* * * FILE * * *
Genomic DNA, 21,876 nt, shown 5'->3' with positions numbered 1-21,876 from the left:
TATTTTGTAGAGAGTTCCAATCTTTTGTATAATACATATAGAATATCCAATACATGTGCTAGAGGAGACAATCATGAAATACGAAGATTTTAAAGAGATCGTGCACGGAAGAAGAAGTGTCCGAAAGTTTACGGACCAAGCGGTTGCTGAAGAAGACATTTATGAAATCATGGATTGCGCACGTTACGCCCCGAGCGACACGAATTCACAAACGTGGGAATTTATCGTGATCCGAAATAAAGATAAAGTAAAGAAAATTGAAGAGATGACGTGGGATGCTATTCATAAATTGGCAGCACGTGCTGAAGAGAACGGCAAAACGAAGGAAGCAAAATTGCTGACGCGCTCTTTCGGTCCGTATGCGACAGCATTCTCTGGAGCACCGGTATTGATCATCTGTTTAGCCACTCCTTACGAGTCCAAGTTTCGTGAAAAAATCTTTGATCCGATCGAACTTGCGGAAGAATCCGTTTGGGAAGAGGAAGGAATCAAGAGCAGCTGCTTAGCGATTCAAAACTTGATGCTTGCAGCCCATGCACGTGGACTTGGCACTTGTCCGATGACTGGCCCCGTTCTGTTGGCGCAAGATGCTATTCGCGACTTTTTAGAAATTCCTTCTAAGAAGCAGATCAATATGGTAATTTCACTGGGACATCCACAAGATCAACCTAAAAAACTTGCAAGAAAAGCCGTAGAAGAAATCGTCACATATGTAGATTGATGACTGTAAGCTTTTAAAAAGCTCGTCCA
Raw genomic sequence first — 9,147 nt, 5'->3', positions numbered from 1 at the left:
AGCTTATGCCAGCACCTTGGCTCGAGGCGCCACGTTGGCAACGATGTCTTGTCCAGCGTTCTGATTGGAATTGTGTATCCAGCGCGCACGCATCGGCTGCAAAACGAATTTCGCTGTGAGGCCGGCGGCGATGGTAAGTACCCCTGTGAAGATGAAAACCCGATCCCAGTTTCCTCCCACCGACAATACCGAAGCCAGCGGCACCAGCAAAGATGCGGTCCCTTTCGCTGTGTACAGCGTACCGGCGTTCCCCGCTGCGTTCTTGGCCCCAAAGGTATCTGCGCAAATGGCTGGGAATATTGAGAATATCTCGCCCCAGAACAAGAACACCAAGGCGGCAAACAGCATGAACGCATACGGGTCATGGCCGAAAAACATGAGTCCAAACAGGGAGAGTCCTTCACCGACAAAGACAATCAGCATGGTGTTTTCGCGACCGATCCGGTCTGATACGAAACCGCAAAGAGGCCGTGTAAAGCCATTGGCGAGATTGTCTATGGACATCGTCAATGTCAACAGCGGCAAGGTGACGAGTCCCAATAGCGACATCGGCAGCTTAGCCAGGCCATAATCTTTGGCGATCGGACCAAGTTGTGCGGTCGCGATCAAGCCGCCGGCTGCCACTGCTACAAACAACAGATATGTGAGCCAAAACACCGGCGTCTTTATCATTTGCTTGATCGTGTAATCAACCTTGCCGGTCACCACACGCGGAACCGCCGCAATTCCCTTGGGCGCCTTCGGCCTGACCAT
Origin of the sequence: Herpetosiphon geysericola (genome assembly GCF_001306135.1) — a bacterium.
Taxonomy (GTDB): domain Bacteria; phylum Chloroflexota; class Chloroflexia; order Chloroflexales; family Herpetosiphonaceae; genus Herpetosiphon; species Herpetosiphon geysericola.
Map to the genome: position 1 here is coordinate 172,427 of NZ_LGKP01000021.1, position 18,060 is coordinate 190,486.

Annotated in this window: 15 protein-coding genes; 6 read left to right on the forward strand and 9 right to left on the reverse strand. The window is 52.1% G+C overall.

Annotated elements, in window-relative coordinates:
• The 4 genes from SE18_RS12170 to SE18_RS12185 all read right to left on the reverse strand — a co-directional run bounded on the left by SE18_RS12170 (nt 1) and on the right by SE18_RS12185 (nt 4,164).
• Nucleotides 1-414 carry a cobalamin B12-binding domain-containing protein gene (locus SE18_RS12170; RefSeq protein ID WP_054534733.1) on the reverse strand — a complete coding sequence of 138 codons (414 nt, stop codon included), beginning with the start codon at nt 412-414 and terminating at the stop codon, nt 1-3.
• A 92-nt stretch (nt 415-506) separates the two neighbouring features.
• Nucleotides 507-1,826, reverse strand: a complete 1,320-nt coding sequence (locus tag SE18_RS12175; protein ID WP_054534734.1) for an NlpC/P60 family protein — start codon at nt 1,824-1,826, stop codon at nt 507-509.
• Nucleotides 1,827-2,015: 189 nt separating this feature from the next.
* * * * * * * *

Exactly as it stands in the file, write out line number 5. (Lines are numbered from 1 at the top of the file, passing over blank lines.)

Origin of the sequence: Herpetosiphon geysericola (genome assembly GCF_001306135.1) — a bacterium.